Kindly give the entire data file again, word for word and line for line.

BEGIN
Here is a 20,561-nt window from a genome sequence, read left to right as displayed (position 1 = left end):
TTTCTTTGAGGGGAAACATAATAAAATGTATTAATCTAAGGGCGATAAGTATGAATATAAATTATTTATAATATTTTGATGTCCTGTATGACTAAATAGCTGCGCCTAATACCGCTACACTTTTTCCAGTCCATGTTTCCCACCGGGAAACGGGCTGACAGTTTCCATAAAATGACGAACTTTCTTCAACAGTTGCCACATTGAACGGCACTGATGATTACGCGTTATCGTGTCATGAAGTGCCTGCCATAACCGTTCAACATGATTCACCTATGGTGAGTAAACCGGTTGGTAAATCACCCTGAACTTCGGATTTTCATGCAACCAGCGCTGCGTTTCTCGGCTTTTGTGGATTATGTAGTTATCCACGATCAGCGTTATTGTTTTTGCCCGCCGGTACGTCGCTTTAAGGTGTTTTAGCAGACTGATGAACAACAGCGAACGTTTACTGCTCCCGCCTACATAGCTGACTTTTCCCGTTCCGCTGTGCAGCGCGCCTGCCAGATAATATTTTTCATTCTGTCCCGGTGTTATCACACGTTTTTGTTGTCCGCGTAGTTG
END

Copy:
Here is a 20,561-nt window from a genome sequence, read left to right as displayed (position 1 = left end):
TTTCTTTGAGGGGAAACATAATAAAATGTATTAATCTAAGGGCGATAAGTATGAATATAAATTATTTATAATATTTTGATGTCCTGTATGACTAAATAGCTGCGCCTAATACCGCTACACTTTTTCCAGTCCATGTTTCCCACCGGGAAACGGGCTGACAGTTTCCATAAAATGACGAACTTTCTTCAACAGTTGCCACATTGAACGGCACTGATGATTACGCGTTATCGTGTCATGAAGTGCCTGCCATAACCGTTCAACATGATTCACCTATGGTGAGTAAACCGGTTGGTAAATCACCCTGAACTTCGGATTTTCATGCAACCAGCGCTGCGTTTCTCGGCTTTTGTGGATTATGTAGTTATCCACGATCAGCGTTATTGTTTTTGCCCGCCGGTACGTCGCTTTAAGGTGTTTTAGCAGACTGATGAACAACAGCGAACGTTTACTGCTCCCGCCTACATAGCTGACTTTTCCCGTTCCGCTGTGCAGCGCGCCTGCCAGATAATATTTTTCATTCTGTCCCGGTGTTATCACACGTTTTTGTTGTCCGCGTAGTTG